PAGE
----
Bibliography references

Georges Coedès: Quelques précisions sur la fin du Founan, BEFEO Tome 43, 1943, pp1-8
Bernard Philippe Groslier: Indochine, Editions Albin Michel, Paris 
Lê Xuân Diêm, Ðào Linh Côn,Võ Sĩ Khai: Văn Hoá Oc eo , những khám phá mới (La culture de Óc Eo: Quelques découvertes récentes) , Hànôi: Viện Khoa Học Xã Hội, Hô Chí Minh Ville,1995 
Manguin,P.Y: Les Cités-Etats de l’Asie du Sud-Est Côtière. De l’ancienneté et la permanence des formes urbaines. 
Nepote J., Guillaume X.: Vietnam, Guides Olizane 
Pierre Rossion: le delta du Mékong, berceau de l’art khmer, Archeologia, 2005, no422, pp. 56-65.

Ceramic (Gốm Vietnam)

French version

gom

 

It is greatly surprising to see that, despite the everlasting domination of China on Viet-Nam, the latter was able to distinguish brilliantly starting from 14th century in the domain of ceramics. It became thus an active participant in the flourishing trade of South-East Asia in this domain with its junks and its compass known since 11th century. Tome Pires in his Suma Oriental (1515) summarized all these exchanges and foot-noted even the existence of a Vietnamese ceramic production intended for sale in China. At that time, there was even the counterfeit of Vietnamese blue and white in the Chinese furnaces of Snatow.

Its success was mainly due to the cobalt blue that blew into Vietnamese ceramic art a spirit which will have lasted for two centuries and enabled it to capture a foreign market as far as even the most remote corners of Asia.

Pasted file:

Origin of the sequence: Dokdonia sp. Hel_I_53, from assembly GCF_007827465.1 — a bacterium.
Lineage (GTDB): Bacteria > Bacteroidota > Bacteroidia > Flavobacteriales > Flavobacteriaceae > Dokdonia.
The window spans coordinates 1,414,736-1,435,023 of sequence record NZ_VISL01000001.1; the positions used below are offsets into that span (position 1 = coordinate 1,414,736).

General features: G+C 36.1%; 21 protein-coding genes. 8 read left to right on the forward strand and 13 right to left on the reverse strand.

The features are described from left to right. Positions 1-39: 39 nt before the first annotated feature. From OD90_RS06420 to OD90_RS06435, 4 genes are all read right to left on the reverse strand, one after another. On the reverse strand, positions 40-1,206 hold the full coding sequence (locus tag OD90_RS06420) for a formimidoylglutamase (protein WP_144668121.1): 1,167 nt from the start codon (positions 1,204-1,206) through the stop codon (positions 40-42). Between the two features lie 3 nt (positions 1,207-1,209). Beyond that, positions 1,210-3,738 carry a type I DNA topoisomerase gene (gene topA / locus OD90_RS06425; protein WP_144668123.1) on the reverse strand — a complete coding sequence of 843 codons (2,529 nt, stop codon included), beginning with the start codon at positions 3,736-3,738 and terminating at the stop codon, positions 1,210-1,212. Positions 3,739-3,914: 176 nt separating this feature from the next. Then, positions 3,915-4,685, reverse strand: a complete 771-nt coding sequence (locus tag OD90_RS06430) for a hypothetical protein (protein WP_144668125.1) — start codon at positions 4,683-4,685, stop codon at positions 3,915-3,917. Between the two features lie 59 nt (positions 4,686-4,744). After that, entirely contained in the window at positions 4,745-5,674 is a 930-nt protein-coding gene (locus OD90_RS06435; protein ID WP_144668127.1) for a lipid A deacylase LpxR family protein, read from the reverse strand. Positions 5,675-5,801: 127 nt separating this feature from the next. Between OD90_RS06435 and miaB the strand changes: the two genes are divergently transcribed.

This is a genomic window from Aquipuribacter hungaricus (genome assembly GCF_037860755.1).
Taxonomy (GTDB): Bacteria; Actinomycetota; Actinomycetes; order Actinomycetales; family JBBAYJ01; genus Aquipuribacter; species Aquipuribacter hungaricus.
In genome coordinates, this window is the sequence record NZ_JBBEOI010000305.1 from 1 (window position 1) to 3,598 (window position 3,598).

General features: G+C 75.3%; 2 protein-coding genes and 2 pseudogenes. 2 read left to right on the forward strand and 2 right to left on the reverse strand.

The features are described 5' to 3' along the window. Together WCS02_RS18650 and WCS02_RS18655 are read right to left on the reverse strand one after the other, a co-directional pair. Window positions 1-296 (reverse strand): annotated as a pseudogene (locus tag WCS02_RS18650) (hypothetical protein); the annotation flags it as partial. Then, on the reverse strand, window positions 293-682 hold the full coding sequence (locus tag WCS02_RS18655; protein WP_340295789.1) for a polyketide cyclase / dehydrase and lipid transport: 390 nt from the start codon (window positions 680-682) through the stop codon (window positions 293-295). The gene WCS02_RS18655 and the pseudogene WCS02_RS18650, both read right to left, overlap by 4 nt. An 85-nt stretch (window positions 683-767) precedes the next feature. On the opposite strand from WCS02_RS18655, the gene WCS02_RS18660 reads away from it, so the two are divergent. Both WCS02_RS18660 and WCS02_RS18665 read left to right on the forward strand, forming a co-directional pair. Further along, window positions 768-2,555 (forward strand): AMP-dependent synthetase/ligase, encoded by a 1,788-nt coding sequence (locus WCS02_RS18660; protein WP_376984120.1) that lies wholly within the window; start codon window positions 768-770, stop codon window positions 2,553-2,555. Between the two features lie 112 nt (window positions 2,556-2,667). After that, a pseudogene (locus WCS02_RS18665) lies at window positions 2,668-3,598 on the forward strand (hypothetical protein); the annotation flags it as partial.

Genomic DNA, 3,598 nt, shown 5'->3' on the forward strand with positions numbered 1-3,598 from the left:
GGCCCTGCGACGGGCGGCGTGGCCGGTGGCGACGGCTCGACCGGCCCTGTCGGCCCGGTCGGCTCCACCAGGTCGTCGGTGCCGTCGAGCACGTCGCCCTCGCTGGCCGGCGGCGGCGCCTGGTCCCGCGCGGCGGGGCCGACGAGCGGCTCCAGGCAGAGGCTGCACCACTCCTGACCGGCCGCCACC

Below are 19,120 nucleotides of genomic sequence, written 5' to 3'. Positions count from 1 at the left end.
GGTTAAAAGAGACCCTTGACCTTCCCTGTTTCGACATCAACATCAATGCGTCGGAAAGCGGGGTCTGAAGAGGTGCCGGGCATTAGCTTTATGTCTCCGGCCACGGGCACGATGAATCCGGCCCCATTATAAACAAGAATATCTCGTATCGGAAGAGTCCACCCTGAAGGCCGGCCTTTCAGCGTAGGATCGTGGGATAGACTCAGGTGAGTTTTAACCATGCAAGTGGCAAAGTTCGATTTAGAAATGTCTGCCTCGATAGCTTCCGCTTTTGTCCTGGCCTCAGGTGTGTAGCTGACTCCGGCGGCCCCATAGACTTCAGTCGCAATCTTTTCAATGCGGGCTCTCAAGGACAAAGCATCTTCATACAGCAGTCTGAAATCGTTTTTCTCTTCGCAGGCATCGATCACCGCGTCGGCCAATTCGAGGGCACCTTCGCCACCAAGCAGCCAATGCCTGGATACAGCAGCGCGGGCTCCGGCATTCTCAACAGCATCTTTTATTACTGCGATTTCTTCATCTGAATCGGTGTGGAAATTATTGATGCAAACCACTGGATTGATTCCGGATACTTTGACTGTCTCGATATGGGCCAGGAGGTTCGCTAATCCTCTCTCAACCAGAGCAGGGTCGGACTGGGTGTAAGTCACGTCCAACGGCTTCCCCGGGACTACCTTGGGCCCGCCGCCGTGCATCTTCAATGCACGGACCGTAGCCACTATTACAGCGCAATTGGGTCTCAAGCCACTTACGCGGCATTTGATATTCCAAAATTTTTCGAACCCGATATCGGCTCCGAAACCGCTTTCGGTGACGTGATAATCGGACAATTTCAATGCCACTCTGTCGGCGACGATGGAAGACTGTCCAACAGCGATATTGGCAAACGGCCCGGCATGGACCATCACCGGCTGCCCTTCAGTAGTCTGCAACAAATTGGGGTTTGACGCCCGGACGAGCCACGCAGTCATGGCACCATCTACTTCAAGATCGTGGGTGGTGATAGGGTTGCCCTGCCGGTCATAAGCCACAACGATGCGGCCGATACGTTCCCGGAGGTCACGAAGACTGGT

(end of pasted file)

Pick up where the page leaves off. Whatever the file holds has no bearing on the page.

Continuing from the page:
It is the case of large a vase-bottle found at the Topkapi palace of Istanbul, carrying an inscription in Chinese characters, in blue under glaze that one can read in Vietnamese: Painted for pleasure by Pei de Nam Sách in the 8th year of Thái Hoà, or of a dish with blue and white floral decoration at the Treasury of Ardebil (Museum of Teheran)

If the cobalt blue was known in Vietnam for a long time even before the Chinese invasion of Ming, it appears that it was used only around the years 1430-1450. It is from this time that the blue and white definitively replace monochromic ceramics. 

Gốm

Vase (Lê dynasty)

It is thanks to the perfect control of manufacturing, decorating and baking techniques that the Vietnamese potter can improve his imagination. Even though constraints of painting under glaze do not prevent any repentance, there appear on the sandstone not only more and more sophisticated drawings but also a variety of pigments, an eruption of form s and original decorations, which made him an artist. If he does borrow a good number of decorative drawings from China ( peonies, lotus, flowers, foliated scrolls etc..), he has on the other hand the idea to create an autonomous style which is less hieratic and more vivacious than his Chinese homologous by the liveliness of his feature and his spontaneity. He can adapt these decorative elements to the Vietnamese style: the Chinese red fish becomes thus the Cá Bông, a Vietnamese freshwater fish.

It is no longer the case of China since China discovers the perspective starting from the reign of Jiajing (1522-1566). On the other hand, the quality of the central motif found on the plates, is definitely higher than that of the surrounding ones. This proves there is an intervention of several craftsmen in the realization of these plates. Because of the war, Viêt-Nam did not set up a systematic program of archaeological excavations. Few sites were exhumed so far. On the other hand one knows that the areas of Tam Tố north of Thanh Hoá, Nam Sách in the province of Hải Dương, Bát Tràng north of Hanoi to name a few sites, are surely witnesses of the manufacture of these Vietnamese ceramic pieces.